Over the past two decades, industrial facilities have seen a significant number of fieldbus communication networks replaced by Industrial Ethernet. According to a 2021 study by HMS Networksindustrial Ethernet represents 65% of new nodes installed, while fieldbuses represent 28% of new nodes installed.
With the continued advance of Time-Sensitive Networking (TSN) through many new product offerings and its ability to bring determinism to standard Ethernet, some might wonder if it’s only a matter of time before that industrial Ethernet protocols like Profinet, CC-Link IE, EtherNet/IP and EtherCAT are starting to fall behind TSN. A closer look at TSN and Industrial Ethernet protocols explains why this is unlikely and impossible for the foreseeable future.
According to Thomas Burke, Global Strategic Advisor at CLPA (CC-Link Partner Association), “TSN technology only addresses network functions at layer 2 (data link) of the Open System Interconnection (OSI) model for communications. Therefore, it is only responsible for transmitting data from one place to another in a deterministic manner without looking at what the data is. What needs to be done with the data is usually managed at higher level layers that meet application requirements. These are managed by industrial Ethernet technologies.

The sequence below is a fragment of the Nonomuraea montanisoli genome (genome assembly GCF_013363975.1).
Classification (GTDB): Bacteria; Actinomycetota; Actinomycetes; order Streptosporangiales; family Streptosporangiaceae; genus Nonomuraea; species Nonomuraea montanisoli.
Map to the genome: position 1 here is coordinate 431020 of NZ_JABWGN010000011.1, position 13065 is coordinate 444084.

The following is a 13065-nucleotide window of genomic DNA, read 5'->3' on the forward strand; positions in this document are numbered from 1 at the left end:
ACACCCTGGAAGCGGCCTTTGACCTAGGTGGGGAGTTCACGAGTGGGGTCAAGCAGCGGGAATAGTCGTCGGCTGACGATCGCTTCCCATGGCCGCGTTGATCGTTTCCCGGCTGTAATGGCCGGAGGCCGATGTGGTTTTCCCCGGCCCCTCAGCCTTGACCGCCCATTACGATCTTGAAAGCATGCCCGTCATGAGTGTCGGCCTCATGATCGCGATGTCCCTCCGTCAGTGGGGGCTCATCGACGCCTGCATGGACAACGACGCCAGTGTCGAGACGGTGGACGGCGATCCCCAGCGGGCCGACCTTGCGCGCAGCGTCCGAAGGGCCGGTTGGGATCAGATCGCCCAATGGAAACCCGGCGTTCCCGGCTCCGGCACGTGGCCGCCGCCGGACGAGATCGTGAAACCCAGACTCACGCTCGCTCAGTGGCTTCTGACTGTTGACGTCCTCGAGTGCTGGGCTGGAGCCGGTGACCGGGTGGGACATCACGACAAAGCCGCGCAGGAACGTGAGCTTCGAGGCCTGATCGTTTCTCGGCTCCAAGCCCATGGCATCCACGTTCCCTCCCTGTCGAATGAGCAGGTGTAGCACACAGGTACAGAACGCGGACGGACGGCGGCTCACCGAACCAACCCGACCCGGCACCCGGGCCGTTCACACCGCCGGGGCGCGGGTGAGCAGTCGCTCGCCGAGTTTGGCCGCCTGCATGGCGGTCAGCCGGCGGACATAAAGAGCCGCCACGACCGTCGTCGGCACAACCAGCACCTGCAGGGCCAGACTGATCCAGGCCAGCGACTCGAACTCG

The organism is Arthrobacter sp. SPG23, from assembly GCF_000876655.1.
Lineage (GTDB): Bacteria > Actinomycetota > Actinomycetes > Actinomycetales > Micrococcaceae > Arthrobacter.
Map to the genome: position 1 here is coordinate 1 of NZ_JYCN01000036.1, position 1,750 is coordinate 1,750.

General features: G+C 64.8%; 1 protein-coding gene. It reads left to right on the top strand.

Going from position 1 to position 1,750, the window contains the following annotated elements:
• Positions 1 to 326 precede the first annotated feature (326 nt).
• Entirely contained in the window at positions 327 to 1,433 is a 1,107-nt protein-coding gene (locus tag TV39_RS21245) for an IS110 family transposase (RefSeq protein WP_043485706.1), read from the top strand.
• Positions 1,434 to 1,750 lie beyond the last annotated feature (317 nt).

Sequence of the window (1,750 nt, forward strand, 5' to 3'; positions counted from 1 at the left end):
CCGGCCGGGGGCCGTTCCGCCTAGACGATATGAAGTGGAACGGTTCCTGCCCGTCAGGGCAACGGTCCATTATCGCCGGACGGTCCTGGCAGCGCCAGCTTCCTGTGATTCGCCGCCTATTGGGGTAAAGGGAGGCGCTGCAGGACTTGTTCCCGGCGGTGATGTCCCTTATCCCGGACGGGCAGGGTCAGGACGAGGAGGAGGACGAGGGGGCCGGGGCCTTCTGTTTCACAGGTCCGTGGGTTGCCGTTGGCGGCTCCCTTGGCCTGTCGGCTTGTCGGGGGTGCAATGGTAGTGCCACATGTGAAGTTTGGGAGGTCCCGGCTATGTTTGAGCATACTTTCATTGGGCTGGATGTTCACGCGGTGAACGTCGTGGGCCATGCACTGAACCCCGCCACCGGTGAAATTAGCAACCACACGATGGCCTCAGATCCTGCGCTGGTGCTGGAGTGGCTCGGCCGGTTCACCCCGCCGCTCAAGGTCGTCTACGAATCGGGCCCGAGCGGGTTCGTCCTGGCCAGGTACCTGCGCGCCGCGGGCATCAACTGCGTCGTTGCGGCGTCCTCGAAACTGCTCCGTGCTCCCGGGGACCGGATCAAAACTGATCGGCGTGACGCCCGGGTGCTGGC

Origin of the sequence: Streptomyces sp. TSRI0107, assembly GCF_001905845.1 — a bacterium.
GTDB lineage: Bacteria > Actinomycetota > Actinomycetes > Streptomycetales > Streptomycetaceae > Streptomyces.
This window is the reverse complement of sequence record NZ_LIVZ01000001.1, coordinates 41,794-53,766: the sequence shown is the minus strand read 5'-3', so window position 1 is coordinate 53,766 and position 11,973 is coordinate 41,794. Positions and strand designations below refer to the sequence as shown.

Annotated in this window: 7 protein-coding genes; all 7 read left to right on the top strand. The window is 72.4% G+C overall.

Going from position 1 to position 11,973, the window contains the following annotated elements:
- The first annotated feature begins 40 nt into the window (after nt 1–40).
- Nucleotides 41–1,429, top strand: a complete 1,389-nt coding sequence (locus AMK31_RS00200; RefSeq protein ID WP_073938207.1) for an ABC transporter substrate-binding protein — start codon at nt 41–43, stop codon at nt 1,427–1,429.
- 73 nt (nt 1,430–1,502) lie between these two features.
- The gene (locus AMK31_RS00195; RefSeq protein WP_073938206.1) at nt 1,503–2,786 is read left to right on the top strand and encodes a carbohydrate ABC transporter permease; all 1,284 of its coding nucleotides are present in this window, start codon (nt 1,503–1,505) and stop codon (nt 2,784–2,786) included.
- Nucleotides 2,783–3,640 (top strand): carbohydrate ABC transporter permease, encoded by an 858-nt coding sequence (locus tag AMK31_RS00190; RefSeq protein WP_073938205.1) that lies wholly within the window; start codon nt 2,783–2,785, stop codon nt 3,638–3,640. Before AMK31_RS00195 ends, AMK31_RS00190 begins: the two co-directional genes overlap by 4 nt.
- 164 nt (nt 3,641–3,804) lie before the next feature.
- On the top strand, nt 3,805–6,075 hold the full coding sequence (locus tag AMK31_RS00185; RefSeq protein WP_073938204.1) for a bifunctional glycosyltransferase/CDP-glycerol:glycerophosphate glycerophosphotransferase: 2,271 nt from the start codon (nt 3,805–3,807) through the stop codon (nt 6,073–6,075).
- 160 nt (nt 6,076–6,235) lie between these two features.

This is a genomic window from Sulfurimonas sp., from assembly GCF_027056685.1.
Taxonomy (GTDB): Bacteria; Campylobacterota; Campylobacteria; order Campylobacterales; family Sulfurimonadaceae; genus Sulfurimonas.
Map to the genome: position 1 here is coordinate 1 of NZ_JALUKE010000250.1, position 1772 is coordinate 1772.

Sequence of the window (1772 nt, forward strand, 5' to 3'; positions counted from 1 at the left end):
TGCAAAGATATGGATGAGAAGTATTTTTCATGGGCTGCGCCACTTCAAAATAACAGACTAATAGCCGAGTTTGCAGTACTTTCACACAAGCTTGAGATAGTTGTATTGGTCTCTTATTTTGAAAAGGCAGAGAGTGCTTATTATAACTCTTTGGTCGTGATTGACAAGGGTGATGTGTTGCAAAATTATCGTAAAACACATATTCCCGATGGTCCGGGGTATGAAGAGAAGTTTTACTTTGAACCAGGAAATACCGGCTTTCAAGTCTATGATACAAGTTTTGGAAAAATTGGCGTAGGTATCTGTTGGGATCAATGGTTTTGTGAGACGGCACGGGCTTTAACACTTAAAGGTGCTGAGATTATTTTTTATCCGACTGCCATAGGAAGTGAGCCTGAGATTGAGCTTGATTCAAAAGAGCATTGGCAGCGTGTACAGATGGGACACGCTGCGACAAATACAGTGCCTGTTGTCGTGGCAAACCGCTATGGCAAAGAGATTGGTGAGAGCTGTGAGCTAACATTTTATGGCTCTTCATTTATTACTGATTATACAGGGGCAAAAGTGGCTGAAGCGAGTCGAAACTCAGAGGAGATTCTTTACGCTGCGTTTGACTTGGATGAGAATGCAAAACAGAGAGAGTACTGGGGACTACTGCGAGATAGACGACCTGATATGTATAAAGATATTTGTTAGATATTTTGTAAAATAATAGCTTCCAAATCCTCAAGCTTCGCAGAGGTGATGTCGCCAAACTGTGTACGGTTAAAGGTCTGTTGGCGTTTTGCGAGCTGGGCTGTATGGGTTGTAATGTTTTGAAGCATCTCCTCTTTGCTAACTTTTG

Burke notes that some users may wonder why TSN and Industrial Ethernet are needed since most Industrial Ethernet protocols can provide determinism if needed. He says the answer lies in convergence.
“Generally, most industrial Ethernet protocols don’t allow merging different types of traffic on the same network,” Burke explains. “TSN adds this missing capability by allowing multiple types of traffic to share the same network while being treated deterministically.”
Burke advises OEMs and end users to explore the use of TSN-compatible industrial Ethernet protocols to ensure that these protocols can address the I/O, motion control, and security aspects of the intended application. For example, he notes that the CC-Link IE TSN protocol uses layers 3 through 7 of the OSI reference model to build on the capabilities of the layer 2 TSN. “In doing so, it allows I/O, motion, and security control to be integrated into standard TCP/IP traffic in a deterministic way.”